Shop Christmas at Lazy J Tree Farm

Cherished Family Christmas memories since 1960
“For unto us a child is born…..”

Lazy J Tree Farm provides Christmas cheer for the whole family.

Located between Sequim and Port Angeles on the Olympic Peninsula the Christmas tree shopping adventure is alive and well!

Make it a fun family day with hot cider, a fire pit to warm you...

...a great place for pictures, Christmas Shop for gifts such as unique ornaments, local honey plus amazing hand crafted wreaths and swags.

Lazy J Tree Farm now has 4th generation families keeping the family tradition to choose & cut their own natural Christmas tree.

  • Season starts in mid-November and ends Christmas Eve
  • We are open from 8 a.m. to 4 p.m. every day during the season
  • We also have a handsaw for you to cut your tree and twine for you to secure your tree
  • And a wonderful crew to help - if needed
Today, Christmas trees are the main crop grown on the farm with 40 acres in trees of various heights from 2' to 12'.
  • Douglas Fir
  • Noble Fir
  • Turkish Fir
  • Grand Fir
  • Nordman Fir (everyone’s newest favorite!)
With all these varieties you are sure to find a wonderful Christmas tree for your home.

Christmas trees take 7-10 years to grow to the most popular size for a U-Cut (Choose & Cut) Christmas tree which is 5-8 feet tall. Two year old seedlings are planted, weeded, irrigated and shaped each year to prepare them for your Christmas shopping adventure. The trees take constant attention to keep them healthy and growing. We hire high school kids each summer to prune and shape the u-cut trees. After the hard work they are happy to go back to school!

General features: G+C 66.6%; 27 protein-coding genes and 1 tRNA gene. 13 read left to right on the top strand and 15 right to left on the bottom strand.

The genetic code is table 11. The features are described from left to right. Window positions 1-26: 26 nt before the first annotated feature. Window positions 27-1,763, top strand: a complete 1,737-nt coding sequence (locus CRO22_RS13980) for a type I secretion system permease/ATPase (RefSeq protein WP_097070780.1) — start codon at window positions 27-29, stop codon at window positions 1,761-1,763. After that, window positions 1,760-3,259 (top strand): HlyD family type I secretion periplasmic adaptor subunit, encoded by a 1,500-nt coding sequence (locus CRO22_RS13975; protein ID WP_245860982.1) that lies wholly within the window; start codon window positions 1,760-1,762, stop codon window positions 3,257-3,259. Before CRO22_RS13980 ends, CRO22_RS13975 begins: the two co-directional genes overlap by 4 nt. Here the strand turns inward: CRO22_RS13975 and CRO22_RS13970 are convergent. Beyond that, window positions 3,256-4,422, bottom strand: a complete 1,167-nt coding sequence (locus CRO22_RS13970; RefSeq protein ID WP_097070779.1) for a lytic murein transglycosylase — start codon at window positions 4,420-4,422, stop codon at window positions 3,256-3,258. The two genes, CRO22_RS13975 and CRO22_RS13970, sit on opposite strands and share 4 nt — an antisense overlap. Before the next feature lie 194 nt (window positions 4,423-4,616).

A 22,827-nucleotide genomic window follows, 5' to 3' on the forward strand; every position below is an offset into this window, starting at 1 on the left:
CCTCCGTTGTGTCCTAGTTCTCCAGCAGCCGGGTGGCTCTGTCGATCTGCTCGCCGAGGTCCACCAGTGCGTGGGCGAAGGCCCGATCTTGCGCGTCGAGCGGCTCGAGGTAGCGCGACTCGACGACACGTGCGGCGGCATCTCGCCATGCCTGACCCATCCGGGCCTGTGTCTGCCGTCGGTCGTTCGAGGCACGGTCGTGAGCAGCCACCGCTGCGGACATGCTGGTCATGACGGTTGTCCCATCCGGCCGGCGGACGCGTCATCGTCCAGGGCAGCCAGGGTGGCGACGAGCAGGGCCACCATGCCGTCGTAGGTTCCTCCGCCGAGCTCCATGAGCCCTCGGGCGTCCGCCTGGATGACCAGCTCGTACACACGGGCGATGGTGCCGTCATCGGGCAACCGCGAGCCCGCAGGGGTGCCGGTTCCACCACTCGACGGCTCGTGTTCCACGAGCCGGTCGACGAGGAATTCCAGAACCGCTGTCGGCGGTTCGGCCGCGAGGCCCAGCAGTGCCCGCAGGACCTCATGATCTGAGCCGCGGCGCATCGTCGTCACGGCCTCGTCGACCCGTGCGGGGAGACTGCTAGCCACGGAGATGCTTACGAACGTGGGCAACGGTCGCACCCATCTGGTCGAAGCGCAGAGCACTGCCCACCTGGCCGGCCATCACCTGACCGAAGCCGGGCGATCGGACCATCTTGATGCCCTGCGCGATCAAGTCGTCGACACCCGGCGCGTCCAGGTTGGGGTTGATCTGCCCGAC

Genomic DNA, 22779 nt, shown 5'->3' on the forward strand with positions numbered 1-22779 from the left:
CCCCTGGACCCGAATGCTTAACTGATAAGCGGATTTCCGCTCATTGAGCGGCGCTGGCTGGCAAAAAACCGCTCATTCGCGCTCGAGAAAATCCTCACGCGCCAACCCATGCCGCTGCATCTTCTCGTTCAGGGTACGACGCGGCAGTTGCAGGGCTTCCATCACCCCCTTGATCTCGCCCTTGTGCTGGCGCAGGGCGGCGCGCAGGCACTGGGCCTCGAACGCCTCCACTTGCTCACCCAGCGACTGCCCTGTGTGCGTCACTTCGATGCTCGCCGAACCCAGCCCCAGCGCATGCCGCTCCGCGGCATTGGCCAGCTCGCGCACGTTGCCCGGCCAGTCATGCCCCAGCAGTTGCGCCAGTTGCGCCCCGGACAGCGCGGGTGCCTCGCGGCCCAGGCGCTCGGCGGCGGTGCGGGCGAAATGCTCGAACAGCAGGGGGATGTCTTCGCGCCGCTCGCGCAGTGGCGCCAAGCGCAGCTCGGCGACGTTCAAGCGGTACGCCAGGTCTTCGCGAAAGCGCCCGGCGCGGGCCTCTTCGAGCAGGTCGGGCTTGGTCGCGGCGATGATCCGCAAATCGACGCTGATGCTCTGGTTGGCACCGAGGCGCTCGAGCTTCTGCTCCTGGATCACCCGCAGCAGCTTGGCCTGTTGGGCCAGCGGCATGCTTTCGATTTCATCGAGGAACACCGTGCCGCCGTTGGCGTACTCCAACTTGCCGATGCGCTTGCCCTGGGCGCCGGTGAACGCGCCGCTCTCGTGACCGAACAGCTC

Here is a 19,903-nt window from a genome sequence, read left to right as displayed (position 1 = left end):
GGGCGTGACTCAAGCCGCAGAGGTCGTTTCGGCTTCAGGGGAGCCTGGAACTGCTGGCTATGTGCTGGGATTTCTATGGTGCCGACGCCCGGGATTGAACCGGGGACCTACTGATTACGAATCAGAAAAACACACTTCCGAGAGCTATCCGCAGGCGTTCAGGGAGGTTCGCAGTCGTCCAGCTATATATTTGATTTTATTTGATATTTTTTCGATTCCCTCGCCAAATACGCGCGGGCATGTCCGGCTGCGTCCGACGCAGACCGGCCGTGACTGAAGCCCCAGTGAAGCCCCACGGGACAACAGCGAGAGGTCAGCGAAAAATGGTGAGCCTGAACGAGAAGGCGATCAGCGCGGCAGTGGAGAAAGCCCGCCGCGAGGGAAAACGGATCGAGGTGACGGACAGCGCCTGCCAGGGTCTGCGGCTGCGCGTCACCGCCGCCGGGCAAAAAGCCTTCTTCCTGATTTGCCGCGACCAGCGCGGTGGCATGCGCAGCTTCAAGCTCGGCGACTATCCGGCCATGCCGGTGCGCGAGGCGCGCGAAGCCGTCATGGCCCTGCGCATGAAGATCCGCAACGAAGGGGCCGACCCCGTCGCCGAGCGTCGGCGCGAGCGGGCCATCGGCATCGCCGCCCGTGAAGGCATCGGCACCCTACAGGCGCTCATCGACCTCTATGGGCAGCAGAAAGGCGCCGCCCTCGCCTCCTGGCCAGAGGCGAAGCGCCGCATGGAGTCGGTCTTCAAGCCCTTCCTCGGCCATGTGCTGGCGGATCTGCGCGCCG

The holiday adventure of cutting your own Christmas tree

PORT ANGELES — Got the car keys? Check. Kids all bundled up? Check.

You’re ready to go cut down your own Christmas tree.

There are a variety of options and locations where North Olympic Peninsula residents can cut and haul home their own Christmas trees.

Ann Johnson, who owns Lazy J Farm with her husband, Steve, said their cut-your-own operation was busy.

“Oh, we’ve got the apple cider and the fire ring going to warm up,” she said. “Three, four, five trucks just pulled in as I’m talking.”

If you’re heading to Lazy J at 225 Gehrke Road, Port Angeles, all you need to bring is a smile, Johnson said.

Read more of the PDN article here.

Care for your Freshly Cut Christmas Tree

  • The History of Christmas Trees

    Prepare the Tree: Make a fresh cut on the base of the trunk to remove the natural seal that forms if it is not placed in water shortly after being cut. The amount to cut off can vary depending on how soon you can place the cut tree into fresh water. The fresh-cut surface should appear creamy-white, not yellow or brown.
  • Water is the Key: Place the tree in a stand which will hold at least one gallon of water or check the water level more than once a day. An average tree may consume between two pints and a gallon of water per day. If the water level drops below the butt, a new seal will form which prevents the tree from taking up more water. Water consumption is related to butt diameter and not to height.
  • Delays: If the tree is not going into the house soon after purchase, it should be stored in a bucket of water on a cool porch or patio away from wind and sun.
  • Lights: Use the smallest Christmas lights possible to prevent any build-up of heat. The new LED lights are a good choice.
  • Tree Placement: Place the tree away from heat sources such as vents, fireplaces, radiators or sunny windows.
  • Create a memory: Shopping for and using a fresh, natural Christmas tree creates a connection to the traditions of Christmas that can make your family memories endure. Remember the simple beauty of the birth of Jesus as you make your family traditions.

The History of Christmas Trees